New Delhi, Feb 10 (IANS) The results in Delhi were worse than the Congress could have imagined. The party failed to open its account in the national capital, where it ruled for 15 years till December 2013, raising questions about the party's electoral tactics, vote-catching ability of the party leadership and its dwindling electoral base.
As the trends became evident, despondent party workers again made demands to bring Congress chief Sonia Gandhi's daughter Priyanka Gandhi Vadra to the forefront to check the party's sliding fortunes. The rout in Delhi was evidently another failure of the party's young leader Rahul Gandhi, who has not been able to change fortunes of the Congress much since he became the vice-president about two years back.
Delhi is the fifth straight loss for the Congress in an assembly election after its debacle in the Lok Sabha polls last year and is its worst. The party lost in Haryana, Maharashtra, Jharkhand and Jammu and Kashmir. The party has finished third or fourth in all these polls, pointing to the level of depths the party is sinking.
All party candidates lost in the Delhi elections - in some cases, not even getting into five figures of the votes they received.
"I have not seen such condition of Congress (in Delhi). Congress is nowhere. This is something new," a party functionary, who has been with the party for over five decades, told IANS.
The problems and challenges appear to be mounting for the Congress by the day. Its adversaries are far more nimble footed and social media-savvy. The 129-year-old party has struck to its traditional methods of campaigning with Congress president Sonia Gandhi and Rahul Gandhi addressing only a handful of rallies in each state going to polls.
In Delhi, AAP's youthful leadership brought a freshness to its campaign and presented a people-centric approach to governance. The Bharatiya Janata Party was able to galvanise the youth in the Lok Sabha polls under Narendra Modi. But the Congress does not appear to have a plan to catch the imagination of the aspirational class or the youth who comprise a large section of the country's population.
Rahul Gandhi has been trying to democratise Congress for the last seven years and the approach has not led to any many major gains for the Congress in the last few years. His talk of opening up the party structures has largely remained an idea to be implemented.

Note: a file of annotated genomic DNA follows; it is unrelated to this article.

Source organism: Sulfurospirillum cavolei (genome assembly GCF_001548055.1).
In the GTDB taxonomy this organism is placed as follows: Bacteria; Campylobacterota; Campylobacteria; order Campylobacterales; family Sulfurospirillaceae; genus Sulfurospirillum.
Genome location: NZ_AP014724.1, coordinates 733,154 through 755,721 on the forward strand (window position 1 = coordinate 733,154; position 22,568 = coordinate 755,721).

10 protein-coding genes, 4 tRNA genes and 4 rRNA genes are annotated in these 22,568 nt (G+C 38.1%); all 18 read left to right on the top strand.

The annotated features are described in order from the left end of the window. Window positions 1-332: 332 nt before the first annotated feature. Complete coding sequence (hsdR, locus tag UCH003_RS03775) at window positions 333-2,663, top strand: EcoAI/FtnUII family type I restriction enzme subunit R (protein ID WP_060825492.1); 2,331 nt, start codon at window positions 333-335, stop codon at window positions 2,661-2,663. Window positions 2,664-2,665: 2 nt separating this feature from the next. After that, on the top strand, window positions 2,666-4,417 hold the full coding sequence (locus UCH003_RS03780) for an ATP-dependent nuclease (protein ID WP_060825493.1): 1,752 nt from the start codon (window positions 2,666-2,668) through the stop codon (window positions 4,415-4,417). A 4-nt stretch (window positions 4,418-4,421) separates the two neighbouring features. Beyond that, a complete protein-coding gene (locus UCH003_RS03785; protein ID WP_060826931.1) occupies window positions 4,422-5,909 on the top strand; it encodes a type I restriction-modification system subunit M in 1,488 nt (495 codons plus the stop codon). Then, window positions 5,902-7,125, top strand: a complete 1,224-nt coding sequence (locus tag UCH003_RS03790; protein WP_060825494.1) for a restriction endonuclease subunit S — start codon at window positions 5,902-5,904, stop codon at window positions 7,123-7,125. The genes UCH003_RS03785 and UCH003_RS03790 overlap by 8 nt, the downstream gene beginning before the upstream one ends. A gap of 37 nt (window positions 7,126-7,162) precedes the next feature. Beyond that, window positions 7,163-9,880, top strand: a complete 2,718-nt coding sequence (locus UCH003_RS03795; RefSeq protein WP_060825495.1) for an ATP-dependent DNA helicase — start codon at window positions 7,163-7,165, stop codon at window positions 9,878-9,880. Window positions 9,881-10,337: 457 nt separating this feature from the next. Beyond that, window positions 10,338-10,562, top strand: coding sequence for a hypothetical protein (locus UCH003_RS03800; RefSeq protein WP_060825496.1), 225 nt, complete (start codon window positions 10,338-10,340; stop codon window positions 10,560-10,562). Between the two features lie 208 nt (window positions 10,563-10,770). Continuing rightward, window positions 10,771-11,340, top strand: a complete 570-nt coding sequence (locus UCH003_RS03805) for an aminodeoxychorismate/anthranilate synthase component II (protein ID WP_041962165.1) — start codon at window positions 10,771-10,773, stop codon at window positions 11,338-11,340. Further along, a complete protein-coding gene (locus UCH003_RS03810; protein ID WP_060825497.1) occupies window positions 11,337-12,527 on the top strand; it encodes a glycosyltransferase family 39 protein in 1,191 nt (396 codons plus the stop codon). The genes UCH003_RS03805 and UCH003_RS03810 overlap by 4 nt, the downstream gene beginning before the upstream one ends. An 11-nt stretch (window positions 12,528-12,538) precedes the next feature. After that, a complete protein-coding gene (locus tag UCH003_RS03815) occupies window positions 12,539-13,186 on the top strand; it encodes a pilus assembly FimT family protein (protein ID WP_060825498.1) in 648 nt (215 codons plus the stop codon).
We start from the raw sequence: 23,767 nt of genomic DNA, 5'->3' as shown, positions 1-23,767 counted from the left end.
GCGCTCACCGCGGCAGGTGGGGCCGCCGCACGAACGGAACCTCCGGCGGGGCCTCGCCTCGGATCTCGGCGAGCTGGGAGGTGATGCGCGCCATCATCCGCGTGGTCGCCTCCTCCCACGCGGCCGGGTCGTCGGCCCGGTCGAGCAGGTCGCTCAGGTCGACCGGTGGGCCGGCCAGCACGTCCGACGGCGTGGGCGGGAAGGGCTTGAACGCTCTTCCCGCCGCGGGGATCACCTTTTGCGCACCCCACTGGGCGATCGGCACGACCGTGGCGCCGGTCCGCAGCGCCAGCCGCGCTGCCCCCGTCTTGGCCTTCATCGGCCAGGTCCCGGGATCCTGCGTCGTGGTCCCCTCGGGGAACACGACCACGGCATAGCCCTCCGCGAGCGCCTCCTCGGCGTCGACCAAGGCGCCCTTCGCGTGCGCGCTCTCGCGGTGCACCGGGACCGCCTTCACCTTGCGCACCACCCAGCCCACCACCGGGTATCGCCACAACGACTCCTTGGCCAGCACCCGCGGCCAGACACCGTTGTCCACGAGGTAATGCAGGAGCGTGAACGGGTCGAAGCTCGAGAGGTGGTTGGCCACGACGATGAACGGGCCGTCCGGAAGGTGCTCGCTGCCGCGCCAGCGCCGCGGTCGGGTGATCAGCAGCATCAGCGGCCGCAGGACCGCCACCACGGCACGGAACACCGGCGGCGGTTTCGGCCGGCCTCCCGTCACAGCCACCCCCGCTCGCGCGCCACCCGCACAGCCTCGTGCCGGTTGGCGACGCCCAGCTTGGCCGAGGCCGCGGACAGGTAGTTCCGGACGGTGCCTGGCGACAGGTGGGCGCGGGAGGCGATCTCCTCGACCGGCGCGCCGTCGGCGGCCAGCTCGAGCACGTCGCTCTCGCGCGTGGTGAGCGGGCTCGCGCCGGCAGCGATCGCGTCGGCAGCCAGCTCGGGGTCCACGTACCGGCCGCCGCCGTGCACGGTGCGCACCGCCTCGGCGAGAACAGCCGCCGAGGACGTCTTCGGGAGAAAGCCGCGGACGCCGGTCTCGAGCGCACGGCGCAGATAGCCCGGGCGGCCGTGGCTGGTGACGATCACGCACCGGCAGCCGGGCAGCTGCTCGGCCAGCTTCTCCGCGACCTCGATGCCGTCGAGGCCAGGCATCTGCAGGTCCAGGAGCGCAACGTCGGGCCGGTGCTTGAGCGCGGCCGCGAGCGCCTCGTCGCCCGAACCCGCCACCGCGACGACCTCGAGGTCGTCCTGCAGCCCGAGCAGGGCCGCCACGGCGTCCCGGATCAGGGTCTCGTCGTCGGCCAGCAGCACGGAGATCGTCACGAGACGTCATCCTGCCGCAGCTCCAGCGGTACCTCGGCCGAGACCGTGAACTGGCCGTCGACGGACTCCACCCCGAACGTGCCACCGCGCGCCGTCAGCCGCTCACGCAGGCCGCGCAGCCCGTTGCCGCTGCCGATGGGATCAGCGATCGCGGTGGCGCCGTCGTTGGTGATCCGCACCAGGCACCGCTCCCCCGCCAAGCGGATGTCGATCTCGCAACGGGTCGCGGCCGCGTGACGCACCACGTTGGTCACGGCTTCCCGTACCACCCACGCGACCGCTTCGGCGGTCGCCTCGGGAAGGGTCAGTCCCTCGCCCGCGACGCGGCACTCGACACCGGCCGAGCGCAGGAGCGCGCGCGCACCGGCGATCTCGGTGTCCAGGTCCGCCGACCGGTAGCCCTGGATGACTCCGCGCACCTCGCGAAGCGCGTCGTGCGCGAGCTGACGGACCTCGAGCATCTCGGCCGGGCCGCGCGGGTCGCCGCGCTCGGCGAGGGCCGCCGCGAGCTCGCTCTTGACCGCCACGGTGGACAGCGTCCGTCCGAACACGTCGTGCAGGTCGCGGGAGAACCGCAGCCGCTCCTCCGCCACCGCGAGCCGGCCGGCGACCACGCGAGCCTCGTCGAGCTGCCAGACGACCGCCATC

Congress campaign for Delhi appeared jaded. During his campaign in Delhi assembly polls, mainly in areas where Congress has been traditionally strong, Rahul Gandhi largely targeted the BJP even as AAP was the party on the rise in Delhi and posed the most direct threat to the traditional vote base of the Congress, including the minorities and weaker sections.
All top guns of the Congress lost the polls. Party's chief for campaign Ajay Maken finished third in Sadar Bazar and could get only about 16,500 votes. Maken resigned as party general secretary owning responsibility for the debacle. Party leaders had hoped to win 12-15 seats.
Congress ruled Delhi for 15 years in succession since 1998 and its vote share all these years did not fall below 40 percent. It came down to 24.55 percent in the last polls following rise of AAP and has now fallen to below 10 percent. Congress won 43 seats in 2008 Delhi elections, eight in 2013 polls and has now been reduced to zero.
In states such as Bihar and Tamil Nadu, where Congress vote share was less than 10 percent in the last assembly polls, the party has found it difficult to forge a revival.
While the AAP appears to have squeezed out the Congress from Delhi, it appears poised to do so in Punjab which will go to the polls in 2017. AAP already has four MPs from Punjab.
AAP, which has national ambitions, aims to become a viable opposition to the BJP in all the states ruled by it and push the Congress to the third place.
Congress party spokesperson Rajeev Gowda said that people voted to defeat the BJP in Delhi and there was positive vote for AAP.
"There was also anti-incumbency against us. It is the lowest point and a turnaround will start," Gowda told IANS.
He said that party will evolve a firm road map for revival.
Political analyst and senior journalist S. Nihal Singh said that Congress was supposed to do badly in Delhi but even minority voters deserted it in favour of AAP as there was no hope of the party winning.
He said Congress had a difficult road ahead and Rahul Gandhi had proved a "non-starter".
"In my view, Congress faces a dilemma. Without Nehru-Gandhi family, the Congress will split. With Rahul as its leader, they will drown," he said.